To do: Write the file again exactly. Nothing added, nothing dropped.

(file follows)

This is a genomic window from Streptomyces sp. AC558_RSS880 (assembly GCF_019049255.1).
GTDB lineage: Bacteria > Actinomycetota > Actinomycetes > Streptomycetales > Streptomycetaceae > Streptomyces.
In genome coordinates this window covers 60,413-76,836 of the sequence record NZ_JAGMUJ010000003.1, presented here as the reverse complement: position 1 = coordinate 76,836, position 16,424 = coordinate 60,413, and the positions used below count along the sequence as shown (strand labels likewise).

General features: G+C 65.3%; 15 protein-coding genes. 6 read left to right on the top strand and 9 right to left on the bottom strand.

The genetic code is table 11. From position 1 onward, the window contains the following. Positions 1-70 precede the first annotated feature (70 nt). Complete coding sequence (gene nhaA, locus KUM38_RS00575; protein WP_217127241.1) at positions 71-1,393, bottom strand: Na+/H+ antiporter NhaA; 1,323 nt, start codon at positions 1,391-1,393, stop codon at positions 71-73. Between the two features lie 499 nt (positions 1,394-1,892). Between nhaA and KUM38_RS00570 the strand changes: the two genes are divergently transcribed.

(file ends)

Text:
This is a genomic window from Streptomyces sp. AC558_RSS880 (assembly GCF_019049255.1).
GTDB lineage: Bacteria > Actinomycetota > Actinomycetes > Streptomycetales > Streptomycetaceae > Streptomyces.
In genome coordinates this window covers 60,413-76,836 of the sequence record NZ_JAGMUJ010000003.1, presented here as the reverse complement: position 1 = coordinate 76,836, position 16,424 = coordinate 60,413, and the positions used below count along the sequence as shown (strand labels likewise).

General features: G+C 65.3%; 15 protein-coding genes. 6 read left to right on the top strand and 9 right to left on the bottom strand.

The genetic code is table 11. From position 1 onward, the window contains the following. Positions 1-70 precede the first annotated feature (70 nt). Complete coding sequence (gene nhaA, locus KUM38_RS00575; protein WP_217127241.1) at positions 71-1,393, bottom strand: Na+/H+ antiporter NhaA; 1,323 nt, start codon at positions 1,391-1,393, stop codon at positions 71-73. Between the two features lie 499 nt (positions 1,394-1,892). Between nhaA and KUM38_RS00570 the strand changes: the two genes are divergently transcribed.